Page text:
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The Oxidosqualene Cyclase from the Oomycete Saprolegnia parasitica Synthesizes Lanosterol as a Single Product
Stockholm University, Faculty of Science, Department of Ecology, Environment and Plant Sciences. KTH Royal Institute of Technology, Sweden.ORCID iD: 0000-0002-9945-8059
2016 (English)In: Frontiers in Microbiology, ISSN 1664-302X, E-ISSN 1664-302X, Vol. 7, 1802Article in journal (Refereed) Published
Abstract [en]

The first committed step of sterol biosynthesis is the cyclisation of 2,3-oxidosqualene to form either lanosterol (LA) or cycloartenol (CA). This is catalyzed by an oxidosqualene cyclase (OSC). LA and CA are subsequently converted into various sterols by a series of enzyme reactions. The specificity of the OSC therefore determines the final composition of the end sterols of an organism. Despite the functional importance of OSCs, the determinants of their specificity are not well understood. In sterol-synthesizing oomycetes, recent bioinformatics, and metabolite analysis suggest that LA is produced. However, this catalytic activity has never been experimentally demonstrated. Here, we show that the OSC of the oomycete Saprolegnia parasitica, a severe pathogen of salmonid fish, has an uncommon sequence in a conserved motif important for specificity. We present phylogenetic analysis revealing that this sequence is common to sterol-synthesizing oomycetes, as well as some plants, and hypothesize as to the evolutionary origin of some microbial sequences. We also demonstrate for the first time that a recombinant form of the OSC from S. parasitica produces LA exclusively. Our data pave the way for a detailed structural characterization of the protein and the possible development of specific inhibitors of oomycete OSCs for disease control in aquaculture.

Place, publisher, year, edition, pages
2016. Vol. 7, 1802
Keyword [en]
lanosterol biosynthesis, oomycete, Saprolegnia parasitica, oxidosqualene cyclase, sterols
National Category
Biological Sciences
Research subject
Plant Physiology
Identifiers
URN: urn:nbn:se:su:diva-136547DOI: 10.3389/fmicb.2016.01802ISI: 000388698600001OAI: oai:DiVA.org:su-136547DiVA: diva2:1055146
Projects
No
Available from: 2016-12-11 Created: 2016-12-11 Last updated: 2017-01-09Bibliographically approved
In thesis
1. Analysis of sterol metabolism in the pathogenic oomycetes Saprolegnia parasitica and Phytophthora infestans
Open this publication in new window or tab >>Analysis of sterol metabolism in the pathogenic oomycetes Saprolegnia parasitica and Phytophthora infestans
2016 (English)Doctoral thesis, comprehensive summary (Other academic)
Abstract [en]

The primary objective of this thesis was to investigate the sterol metabolism of two pathogenic oomycetes, specifically the processes of sterol synthesis and sterol acquisition in the fish pathogen Saprolegnia parasitica (Saprolegniales) and the plant pathogen Phytophthora infestans (Peronosporales). Furthermore, the effects of steroidal glycoalkaloids from Solanaceous plants, on P. infestans, were examined. The improved understanding of these processes should help to identify approaches for the identification of new oomycete inhibitors targeting sterol metabolism in agriculture and aquaculture farming systems, and to guide plant-breeding strategies to defend solanaceous plants against oomycetes.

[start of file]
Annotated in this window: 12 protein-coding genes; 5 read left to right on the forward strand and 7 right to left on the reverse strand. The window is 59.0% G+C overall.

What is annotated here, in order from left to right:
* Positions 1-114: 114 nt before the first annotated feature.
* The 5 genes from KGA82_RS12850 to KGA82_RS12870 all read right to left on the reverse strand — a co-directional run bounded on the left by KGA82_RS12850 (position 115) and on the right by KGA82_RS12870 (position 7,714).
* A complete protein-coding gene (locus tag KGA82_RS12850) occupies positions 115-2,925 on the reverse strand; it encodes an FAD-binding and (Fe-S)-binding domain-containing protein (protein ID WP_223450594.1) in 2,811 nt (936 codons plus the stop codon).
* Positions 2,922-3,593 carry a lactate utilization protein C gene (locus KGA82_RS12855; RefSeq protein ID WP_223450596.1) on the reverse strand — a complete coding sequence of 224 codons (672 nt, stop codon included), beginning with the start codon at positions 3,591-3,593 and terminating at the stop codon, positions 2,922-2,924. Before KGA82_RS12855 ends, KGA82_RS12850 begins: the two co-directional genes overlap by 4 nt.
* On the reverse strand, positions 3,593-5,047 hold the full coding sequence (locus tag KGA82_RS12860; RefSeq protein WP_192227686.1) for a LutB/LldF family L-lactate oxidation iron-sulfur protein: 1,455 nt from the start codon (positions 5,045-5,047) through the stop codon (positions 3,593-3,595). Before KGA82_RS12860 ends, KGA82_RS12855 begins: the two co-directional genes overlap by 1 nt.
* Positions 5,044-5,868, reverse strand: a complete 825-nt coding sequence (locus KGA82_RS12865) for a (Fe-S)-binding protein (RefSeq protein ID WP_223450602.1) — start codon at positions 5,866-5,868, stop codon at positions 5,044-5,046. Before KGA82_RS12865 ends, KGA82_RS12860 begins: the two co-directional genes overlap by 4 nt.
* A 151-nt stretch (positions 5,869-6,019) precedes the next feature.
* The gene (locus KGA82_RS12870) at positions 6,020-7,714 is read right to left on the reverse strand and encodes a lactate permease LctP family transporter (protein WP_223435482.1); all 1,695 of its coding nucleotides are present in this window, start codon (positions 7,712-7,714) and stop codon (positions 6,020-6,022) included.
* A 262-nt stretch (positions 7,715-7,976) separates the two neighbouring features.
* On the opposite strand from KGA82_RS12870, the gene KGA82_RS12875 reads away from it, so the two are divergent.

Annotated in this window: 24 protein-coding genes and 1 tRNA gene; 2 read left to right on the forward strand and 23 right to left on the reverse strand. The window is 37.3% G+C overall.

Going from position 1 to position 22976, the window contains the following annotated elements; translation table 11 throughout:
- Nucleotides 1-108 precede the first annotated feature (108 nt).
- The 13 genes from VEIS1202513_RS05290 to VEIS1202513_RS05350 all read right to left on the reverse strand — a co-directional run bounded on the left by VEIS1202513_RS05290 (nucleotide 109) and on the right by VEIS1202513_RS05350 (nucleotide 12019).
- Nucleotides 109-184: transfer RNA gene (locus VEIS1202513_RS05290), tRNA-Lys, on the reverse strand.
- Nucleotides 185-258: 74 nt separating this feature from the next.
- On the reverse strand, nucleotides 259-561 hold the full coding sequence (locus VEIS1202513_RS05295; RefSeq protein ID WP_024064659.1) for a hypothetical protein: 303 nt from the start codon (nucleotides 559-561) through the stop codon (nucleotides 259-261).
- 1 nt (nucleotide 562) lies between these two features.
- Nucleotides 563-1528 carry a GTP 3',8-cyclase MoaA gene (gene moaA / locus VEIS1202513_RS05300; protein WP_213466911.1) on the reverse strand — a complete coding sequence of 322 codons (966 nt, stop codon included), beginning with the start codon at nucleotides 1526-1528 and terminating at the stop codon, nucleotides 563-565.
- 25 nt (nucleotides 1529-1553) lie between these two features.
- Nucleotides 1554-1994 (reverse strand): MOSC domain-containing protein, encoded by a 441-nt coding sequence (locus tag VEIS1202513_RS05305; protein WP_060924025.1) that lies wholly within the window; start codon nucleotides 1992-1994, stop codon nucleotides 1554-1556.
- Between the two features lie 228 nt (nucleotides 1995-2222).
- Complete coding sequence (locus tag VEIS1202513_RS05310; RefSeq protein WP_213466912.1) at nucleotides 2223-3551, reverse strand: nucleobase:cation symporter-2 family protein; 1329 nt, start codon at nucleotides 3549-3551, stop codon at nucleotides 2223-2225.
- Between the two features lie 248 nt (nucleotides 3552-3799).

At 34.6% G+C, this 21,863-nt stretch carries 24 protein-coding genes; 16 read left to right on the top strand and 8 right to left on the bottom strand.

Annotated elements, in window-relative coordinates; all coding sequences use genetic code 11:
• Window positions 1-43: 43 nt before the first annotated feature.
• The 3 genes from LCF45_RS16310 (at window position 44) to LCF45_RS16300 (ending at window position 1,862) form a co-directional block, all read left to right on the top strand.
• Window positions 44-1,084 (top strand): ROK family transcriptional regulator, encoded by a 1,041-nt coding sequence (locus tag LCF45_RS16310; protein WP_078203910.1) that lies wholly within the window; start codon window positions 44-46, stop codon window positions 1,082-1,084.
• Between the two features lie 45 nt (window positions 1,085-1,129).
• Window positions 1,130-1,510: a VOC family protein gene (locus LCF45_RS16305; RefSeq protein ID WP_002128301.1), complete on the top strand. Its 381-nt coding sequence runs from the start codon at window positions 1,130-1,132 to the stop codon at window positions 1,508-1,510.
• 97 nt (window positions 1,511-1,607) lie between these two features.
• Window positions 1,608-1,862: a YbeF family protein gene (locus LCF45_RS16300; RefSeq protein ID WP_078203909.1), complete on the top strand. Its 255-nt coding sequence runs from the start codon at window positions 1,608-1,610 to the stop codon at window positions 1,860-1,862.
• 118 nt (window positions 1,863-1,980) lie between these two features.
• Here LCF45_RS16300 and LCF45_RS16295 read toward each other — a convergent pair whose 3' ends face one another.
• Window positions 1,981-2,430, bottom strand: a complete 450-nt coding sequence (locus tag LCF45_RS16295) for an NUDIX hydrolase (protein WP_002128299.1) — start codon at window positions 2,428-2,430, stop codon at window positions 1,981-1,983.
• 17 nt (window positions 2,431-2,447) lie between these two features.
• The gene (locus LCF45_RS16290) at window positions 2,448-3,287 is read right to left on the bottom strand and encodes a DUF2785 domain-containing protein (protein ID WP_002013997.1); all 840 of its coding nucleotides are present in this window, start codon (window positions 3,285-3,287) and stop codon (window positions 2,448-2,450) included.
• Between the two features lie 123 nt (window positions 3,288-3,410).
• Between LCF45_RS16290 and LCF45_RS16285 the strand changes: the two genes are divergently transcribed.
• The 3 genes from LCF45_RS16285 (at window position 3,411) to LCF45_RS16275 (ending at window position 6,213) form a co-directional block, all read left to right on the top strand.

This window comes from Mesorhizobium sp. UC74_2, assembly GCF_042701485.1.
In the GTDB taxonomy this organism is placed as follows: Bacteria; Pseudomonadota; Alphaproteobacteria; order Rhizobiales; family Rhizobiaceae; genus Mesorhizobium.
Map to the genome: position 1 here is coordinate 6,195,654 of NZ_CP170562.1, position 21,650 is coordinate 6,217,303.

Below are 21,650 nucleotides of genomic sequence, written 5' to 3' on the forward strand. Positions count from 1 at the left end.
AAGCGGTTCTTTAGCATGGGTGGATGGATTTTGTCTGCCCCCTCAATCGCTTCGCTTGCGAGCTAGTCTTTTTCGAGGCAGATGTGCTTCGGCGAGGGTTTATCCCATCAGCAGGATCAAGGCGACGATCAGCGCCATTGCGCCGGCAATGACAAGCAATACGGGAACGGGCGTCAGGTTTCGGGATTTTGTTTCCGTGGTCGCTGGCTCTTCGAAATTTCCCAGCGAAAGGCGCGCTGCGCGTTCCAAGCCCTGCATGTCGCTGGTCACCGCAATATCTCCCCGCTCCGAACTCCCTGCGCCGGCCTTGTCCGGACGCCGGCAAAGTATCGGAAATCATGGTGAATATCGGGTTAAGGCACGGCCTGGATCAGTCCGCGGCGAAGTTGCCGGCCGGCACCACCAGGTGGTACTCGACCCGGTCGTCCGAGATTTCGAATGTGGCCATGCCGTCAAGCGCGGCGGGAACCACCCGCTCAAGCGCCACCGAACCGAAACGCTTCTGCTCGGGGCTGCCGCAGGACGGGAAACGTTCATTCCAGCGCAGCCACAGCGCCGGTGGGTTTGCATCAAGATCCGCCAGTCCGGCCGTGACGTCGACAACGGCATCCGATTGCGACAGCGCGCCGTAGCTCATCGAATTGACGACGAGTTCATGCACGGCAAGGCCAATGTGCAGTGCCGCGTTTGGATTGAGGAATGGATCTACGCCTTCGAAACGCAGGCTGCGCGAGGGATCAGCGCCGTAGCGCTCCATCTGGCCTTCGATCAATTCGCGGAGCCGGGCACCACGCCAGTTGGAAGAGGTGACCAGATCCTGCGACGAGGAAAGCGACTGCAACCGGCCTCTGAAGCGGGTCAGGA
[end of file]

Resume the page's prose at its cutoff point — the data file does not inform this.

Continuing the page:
For these reasons, the molecular basis of the metabolic pathways of sterol synthesis and/or sterol acquisition was investigated. Sterols are derived from isoprenoids and indispensable in various biological processes. Our biochemical investigation of an oxidosqualene cyclase revealed that sterol synthesis in S. parasitica begins with the formation of lanosterol (Paper I), and a reconstruction of the complete sterol synthesis pathway to the final compound, fucosterol, in S. parasitica was performed using bioinformatics (Paper II). Complementary to this work, the extent to which P. infestans, which is incapable of de novo sterol synthesis, is able to modify exogenously provided sterols was investigated by determining the growth impact of various sterol supplements in the growth media (Paper II). 

Building on the sterol investigations, the solanaceous sterol derivatives from the glycoalkaloid family were analysed. These compounds contain both a steroidal and a carbohydrate (glycan) moiety. Data obtained by feeding various deuterium-labeled sterols to potato shoots, supported the theory that steroidal glycoalkaloids in Solanum tuberosum are produced from cholesterol (Paper III).  Since these steroidal glycoalkaloids are thought to play a role in plant defense, their physiological effects on P. infestans were investigated (Paper IV). Unexpectedly we found that non-glycosylated steroidal alkaloids had a greater inhibitory effect than steroidal glycoalkaloids.  Steroidal glycoalkaloids derived from other Solanaceous species exhibited different physiological effects on the growth of P. infestans

This research was conducted on two oomycete species belonging to the Saprolegniales and Peronosporales orders, hence the results presented are likely to be representative of each of these two oomycete orders.

Place, publisher, year, edition, pages
Stockholm: Department of Ecology, Environment and Plant Sciences, Stockholm University, 2016. 59 p.
National Category
Biochemistry and Molecular Biology
Research subject
Plant Physiology
Identifiers
urn:nbn:se:su:diva-136551 (URN)978-91-7649-652-7 (ISBN)978-91-7649-653-4 (ISBN)
Public defence
2017-01-27, sal P216, Arrheniuslaboratorierna, Svante Arrhenius väg 20, Stockholm, 10:00 (English)
Opponent
Supervisors
Note

At the time of the doctoral defense, the following papers were unpublished and had a status as follows: Paper 2: Manuscript. Paper 4: Manuscript.

Available from: 2017-01-02 Created: 2016-12-11 Last updated: 2017-01-27Bibliographically approved

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